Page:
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Socrates' Fight For Justice Essay

1233 words - 5 pages

In Plato’s works Apology and Crito there is an attempt by Socrates to defend himself in court and defend his choice to receive the death penalty when found guilty. Although he makes very valid and strong arguments throughout one can only wonder why such a wise person would choose death over life. The following essay will analyze three quotes from Apology and Crito, find the correlation between them, and reveal any flaws that may exsist inside these arguments made by Socrates.
In Plato’s Apology Socrates explains to the jury the reasons he should be found not guilty against his accused crimes. Although none of the accusations have any true merit Socrates is forced into the courtroom. During his defense Socrates states, “A man who really fights for justice must lead a private, not a public, life if he is to survive even a short time (Cahn pg. 36 Apology 32a1).” Socrates is arguing that anybody that wants to truly fight for justice must stay out of the public eye, and out of politics due to its corrupt nature. To back this claim Socrates follows with two examples of his past, one being, “I served as a member of our tribe, and our council was trying the ten generals who failed to pick up the survivors of a naval battle. This was illegal, as you all recognized later. I was the only member to oppose and I voted against it. The orators were ready to prosecute me and take me away (Cahn pg. 37 Apology 32b1-9).” Socrates gave the readers explicit examples of members of a political committee acting unjustly and attempting to punch those who do not follow along with their agenda. Anybody that has ever been a part of a social group that makes decisions, whether it is political or not, has most likely ran into this issue. As acknowledged by Dougal Blyth, “the Apology shows that, despite his intentions, Socrates ultimately could not avoid public political activity (Blyth).” People of power tend to follow their own agendas and are willing to punish anyone that gets in their way. Socrates would rather be punished or die before he breaks the laws that were set forth by his state, and this he says later in the same passage, “I should run any risk on the side of law and justice rather than join you. (Cahn pg. 38 Apology b10-c2).”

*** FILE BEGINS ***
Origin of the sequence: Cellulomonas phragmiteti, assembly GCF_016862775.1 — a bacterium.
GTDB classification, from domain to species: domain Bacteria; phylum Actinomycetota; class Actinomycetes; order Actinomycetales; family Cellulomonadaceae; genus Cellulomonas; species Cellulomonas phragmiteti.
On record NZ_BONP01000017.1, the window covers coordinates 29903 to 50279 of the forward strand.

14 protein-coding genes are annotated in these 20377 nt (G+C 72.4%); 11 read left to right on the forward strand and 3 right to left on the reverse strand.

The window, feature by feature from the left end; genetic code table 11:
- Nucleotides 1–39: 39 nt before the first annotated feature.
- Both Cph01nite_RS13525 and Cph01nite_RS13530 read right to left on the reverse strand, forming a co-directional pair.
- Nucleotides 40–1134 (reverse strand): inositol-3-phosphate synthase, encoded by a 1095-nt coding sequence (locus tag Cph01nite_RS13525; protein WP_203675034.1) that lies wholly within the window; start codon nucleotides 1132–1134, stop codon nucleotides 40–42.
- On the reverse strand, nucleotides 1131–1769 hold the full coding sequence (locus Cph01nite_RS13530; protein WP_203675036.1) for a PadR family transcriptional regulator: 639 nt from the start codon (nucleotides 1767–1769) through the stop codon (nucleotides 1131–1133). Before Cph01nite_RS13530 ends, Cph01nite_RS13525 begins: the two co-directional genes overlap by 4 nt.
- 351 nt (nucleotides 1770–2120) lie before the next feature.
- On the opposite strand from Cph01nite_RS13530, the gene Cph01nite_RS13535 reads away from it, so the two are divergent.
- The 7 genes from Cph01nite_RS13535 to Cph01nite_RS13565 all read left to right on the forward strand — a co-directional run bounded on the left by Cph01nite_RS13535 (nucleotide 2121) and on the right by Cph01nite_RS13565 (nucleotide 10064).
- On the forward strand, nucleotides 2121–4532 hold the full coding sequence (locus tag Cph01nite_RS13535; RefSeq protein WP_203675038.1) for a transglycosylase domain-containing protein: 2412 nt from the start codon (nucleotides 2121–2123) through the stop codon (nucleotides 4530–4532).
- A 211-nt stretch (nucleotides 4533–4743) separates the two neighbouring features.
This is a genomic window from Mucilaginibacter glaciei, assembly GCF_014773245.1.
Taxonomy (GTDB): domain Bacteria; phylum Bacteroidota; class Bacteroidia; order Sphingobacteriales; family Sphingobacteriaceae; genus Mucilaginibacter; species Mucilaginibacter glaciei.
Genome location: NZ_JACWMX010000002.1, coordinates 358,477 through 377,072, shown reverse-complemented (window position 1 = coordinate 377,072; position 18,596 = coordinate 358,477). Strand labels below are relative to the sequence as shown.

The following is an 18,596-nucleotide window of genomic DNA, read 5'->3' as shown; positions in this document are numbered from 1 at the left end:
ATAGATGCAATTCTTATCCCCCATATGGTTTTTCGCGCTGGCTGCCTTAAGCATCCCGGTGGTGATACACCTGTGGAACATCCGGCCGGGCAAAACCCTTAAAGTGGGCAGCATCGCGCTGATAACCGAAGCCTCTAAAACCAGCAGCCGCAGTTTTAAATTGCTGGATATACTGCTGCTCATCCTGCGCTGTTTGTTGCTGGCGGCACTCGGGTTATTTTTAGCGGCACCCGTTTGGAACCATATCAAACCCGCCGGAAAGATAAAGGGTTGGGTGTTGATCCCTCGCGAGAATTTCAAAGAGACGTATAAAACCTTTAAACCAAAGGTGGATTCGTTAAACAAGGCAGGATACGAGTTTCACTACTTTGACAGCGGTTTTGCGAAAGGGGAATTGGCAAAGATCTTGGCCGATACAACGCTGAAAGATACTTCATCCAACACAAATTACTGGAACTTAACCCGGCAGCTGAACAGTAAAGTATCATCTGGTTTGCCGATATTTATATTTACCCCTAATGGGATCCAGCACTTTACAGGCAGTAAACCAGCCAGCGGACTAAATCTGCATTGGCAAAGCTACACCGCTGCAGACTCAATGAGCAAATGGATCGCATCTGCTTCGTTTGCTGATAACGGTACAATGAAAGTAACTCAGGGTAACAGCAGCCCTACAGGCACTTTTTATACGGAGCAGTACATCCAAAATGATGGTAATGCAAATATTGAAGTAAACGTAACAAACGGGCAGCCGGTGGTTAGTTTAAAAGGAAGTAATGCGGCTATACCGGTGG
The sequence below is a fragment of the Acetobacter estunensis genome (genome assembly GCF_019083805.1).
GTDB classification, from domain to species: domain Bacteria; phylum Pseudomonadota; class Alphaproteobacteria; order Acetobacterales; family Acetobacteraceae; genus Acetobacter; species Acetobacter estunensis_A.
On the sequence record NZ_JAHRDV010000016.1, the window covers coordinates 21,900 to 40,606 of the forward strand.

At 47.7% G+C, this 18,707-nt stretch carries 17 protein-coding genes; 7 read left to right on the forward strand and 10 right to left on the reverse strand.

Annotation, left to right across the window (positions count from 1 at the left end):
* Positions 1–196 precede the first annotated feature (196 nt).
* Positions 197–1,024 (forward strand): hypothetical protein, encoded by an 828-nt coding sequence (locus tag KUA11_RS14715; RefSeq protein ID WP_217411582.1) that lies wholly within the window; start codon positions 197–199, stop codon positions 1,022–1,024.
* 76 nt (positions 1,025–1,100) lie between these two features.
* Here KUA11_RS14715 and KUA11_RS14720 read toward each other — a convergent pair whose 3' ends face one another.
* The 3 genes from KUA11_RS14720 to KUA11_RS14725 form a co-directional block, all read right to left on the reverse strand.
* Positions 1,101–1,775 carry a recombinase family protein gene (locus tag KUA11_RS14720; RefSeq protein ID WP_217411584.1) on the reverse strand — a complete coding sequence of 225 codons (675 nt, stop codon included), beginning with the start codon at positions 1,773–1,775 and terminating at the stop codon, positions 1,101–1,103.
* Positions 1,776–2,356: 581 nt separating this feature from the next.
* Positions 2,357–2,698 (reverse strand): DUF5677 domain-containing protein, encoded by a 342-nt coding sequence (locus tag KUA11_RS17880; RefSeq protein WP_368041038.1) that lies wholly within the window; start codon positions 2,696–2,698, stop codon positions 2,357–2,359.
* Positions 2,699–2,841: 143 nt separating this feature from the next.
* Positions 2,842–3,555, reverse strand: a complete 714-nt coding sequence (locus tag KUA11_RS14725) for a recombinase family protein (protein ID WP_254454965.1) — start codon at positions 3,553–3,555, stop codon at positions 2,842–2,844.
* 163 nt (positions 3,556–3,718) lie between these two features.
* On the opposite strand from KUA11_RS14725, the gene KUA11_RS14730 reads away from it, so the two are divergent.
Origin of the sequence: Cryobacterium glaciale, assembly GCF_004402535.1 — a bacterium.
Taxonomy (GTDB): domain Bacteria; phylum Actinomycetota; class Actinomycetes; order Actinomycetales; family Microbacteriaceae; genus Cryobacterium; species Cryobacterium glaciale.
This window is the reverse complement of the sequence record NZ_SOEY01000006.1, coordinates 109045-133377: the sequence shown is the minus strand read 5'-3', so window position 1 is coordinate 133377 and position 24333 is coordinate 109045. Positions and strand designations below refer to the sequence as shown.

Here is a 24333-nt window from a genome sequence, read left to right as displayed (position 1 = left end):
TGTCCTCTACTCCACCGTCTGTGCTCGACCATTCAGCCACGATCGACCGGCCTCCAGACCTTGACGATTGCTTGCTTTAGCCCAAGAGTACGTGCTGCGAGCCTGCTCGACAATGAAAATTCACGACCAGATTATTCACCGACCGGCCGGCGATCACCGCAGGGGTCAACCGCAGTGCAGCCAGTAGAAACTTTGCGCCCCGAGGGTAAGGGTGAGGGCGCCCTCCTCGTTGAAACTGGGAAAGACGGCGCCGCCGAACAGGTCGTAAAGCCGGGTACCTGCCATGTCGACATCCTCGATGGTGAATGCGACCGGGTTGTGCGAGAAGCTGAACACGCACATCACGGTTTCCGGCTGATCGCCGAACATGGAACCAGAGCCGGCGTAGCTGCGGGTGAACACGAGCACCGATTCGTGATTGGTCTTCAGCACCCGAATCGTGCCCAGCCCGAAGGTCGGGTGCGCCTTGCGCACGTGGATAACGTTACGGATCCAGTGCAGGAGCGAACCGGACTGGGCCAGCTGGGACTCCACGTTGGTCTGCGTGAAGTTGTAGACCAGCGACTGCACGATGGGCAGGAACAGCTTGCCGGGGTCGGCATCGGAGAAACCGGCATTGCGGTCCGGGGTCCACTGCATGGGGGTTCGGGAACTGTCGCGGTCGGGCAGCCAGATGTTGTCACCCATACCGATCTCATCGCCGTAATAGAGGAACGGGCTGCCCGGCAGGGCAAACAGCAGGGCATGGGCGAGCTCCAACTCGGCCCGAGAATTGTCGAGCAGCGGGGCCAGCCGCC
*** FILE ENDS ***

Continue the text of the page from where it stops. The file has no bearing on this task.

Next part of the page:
Socrates is eventually found guilty and is to fight no longer for his innocence, but against a penalty of death. As Socrates speaks to the jury he begins to speak more of the meanings of life opposed to the need for life. He claims, “it is the greatest good for a man to discuss virtue every day and those other things about which you hear me conversing and testing myself and others, for the unexamined life is not worth living for men.. (Cahn pg. Apology39 38a1-4).” Although Socrates never explicitly states why he feels this way, but upon reading this statement and analyzing its context one can grasp a sense of this argument. Socrates is arguing that life is unlived if it is not questioned and our thoughts are not examined. He understands...

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